Original languageEnglish
Pages (from-to)166-173
Number of pages8
JournalAnnals of Allergy, Asthma and Immunology
Volume101
Issue number2
Publication statusPublished - Aug 2008

Fingerprint

Milk Hypersensitivity
Cohort Studies
Referral and Consultation
Food
Placebos
Milk Proteins
Confidence Intervals
Immunoglobulin E
Milk
Skin
Rhinitis
Skin Tests
Proportional Hazards Models
Allergens
Appointments and Schedules
Multivariate Analysis
Asthma
History
Demography
Serum

ASJC Scopus subject areas

  • Immunology and Allergy

Cite this

Incremental prognostic factors associated with cow's milk allergy outcomes in infant and child referrals : The Milan Cow's Milk Allergy Cohort study. / Fiocchi, Alessandro; Terracciano, Luigi; Bouygue, Gabriel R.; Veglia, Fabrizio; Sarratud, Teresita; Martelli, Alberto; Restani, Patrizia.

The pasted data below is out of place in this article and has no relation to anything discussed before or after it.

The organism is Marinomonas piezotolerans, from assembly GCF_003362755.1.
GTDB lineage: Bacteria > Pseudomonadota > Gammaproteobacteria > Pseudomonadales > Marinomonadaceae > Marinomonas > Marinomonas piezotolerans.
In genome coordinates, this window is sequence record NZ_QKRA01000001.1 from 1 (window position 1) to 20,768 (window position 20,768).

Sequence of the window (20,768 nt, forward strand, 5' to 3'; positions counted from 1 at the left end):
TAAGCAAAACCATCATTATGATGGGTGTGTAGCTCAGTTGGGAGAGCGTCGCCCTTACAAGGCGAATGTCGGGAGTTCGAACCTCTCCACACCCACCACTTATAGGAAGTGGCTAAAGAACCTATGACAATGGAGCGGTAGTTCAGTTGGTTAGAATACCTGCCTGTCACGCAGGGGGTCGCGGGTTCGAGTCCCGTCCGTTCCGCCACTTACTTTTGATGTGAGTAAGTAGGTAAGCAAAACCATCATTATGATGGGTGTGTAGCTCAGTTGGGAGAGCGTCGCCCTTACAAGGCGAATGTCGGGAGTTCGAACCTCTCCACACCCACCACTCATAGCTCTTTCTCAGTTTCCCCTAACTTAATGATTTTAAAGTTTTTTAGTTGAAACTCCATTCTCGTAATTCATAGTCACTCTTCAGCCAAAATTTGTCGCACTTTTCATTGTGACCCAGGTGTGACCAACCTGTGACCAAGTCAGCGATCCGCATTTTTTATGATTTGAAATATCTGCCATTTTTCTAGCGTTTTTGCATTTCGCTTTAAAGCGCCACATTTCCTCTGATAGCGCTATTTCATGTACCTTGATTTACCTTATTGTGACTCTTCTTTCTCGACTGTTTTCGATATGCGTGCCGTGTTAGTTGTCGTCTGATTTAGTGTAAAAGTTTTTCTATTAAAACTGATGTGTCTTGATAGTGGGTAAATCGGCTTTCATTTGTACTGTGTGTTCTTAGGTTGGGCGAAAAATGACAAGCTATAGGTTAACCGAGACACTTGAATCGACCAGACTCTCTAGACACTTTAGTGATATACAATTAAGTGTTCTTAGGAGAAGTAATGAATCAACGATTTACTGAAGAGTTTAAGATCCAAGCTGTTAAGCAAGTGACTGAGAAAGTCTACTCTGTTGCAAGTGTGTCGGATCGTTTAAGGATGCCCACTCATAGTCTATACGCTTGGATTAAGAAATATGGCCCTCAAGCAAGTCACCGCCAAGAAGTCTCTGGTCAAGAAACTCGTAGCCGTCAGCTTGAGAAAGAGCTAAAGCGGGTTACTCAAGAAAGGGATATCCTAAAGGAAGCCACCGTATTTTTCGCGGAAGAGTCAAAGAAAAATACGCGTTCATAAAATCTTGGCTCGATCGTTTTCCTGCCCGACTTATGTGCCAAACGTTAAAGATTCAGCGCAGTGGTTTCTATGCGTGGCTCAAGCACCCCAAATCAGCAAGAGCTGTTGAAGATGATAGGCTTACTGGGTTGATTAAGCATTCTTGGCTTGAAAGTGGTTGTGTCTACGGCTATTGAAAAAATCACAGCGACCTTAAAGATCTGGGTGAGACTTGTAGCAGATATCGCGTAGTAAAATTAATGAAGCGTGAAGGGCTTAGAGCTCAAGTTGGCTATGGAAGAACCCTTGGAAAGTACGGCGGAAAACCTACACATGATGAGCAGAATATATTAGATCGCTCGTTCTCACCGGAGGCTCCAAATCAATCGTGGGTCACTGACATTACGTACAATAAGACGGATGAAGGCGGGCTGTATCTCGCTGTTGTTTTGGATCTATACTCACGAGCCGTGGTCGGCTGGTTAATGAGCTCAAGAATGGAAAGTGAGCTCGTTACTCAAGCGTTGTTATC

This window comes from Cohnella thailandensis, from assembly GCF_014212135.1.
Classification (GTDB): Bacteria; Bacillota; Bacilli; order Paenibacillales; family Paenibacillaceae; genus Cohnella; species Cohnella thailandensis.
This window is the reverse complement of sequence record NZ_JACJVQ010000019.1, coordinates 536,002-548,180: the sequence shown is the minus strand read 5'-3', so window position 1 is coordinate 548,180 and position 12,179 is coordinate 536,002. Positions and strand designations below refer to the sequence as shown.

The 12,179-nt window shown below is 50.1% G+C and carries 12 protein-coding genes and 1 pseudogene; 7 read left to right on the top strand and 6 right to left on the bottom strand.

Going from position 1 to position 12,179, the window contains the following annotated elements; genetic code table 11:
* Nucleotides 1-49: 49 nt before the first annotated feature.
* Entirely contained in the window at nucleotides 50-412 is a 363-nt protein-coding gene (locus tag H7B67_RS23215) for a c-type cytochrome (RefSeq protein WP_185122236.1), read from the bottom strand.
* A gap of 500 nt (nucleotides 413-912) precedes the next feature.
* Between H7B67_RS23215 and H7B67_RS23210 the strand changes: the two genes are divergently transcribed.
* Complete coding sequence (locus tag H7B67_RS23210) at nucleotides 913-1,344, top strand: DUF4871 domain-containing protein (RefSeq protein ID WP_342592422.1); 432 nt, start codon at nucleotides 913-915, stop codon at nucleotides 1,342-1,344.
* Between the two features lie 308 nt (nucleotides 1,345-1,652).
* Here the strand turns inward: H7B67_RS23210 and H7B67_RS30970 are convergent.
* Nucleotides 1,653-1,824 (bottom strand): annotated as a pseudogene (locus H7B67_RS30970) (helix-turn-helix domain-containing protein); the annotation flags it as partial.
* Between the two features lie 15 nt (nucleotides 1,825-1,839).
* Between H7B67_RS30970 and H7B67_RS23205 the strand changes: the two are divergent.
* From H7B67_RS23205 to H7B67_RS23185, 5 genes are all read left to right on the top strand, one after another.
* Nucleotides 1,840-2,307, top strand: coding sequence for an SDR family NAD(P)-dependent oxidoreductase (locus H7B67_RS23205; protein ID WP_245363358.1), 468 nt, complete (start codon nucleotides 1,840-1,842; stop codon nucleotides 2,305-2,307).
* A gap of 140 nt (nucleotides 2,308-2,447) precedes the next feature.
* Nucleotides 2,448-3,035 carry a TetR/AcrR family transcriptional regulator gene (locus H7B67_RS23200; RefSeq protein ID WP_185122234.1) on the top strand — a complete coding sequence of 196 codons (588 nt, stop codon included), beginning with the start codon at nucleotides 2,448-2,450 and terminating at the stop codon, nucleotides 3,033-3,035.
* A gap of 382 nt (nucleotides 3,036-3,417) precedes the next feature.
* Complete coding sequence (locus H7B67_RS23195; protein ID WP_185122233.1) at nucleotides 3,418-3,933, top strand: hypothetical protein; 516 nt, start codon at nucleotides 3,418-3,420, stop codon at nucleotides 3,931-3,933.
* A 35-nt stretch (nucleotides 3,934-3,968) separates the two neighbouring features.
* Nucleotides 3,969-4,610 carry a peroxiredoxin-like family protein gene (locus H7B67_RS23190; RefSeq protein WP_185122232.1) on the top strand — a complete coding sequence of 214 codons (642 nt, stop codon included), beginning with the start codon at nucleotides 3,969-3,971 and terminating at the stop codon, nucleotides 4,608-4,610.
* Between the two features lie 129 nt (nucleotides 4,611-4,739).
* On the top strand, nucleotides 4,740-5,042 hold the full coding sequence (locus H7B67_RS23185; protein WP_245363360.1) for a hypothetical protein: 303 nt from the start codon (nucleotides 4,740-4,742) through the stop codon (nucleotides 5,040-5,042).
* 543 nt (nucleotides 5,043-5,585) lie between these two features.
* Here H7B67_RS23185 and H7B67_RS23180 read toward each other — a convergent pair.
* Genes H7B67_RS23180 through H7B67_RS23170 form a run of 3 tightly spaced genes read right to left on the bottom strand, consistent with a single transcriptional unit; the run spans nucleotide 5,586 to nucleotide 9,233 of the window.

In: Annals of Allergy, Asthma and Immunology, Vol. 101, No. 2, 08.2008, p. 166-173.

Research output: Contribution to journalArticle

Fiocchi, Alessandro ; Terracciano, Luigi ; Bouygue, Gabriel R. ; Veglia, Fabrizio ; Sarratud, Teresita ; Martelli, Alberto ; Restani, Patrizia. / Incremental prognostic factors associated with cow's milk allergy outcomes in infant and child referrals : The Milan Cow's Milk Allergy Cohort study. In: Annals of Allergy, Asthma and Immunology. 2008 ; Vol. 101, No. 2. pp. 166-173.
@article{21b8268a483846da82a517dfa9ae595a,
title = "Incremental prognostic factors associated with cow's milk allergy outcomes in infant and child referrals: The Milan Cow's Milk Allergy Cohort study",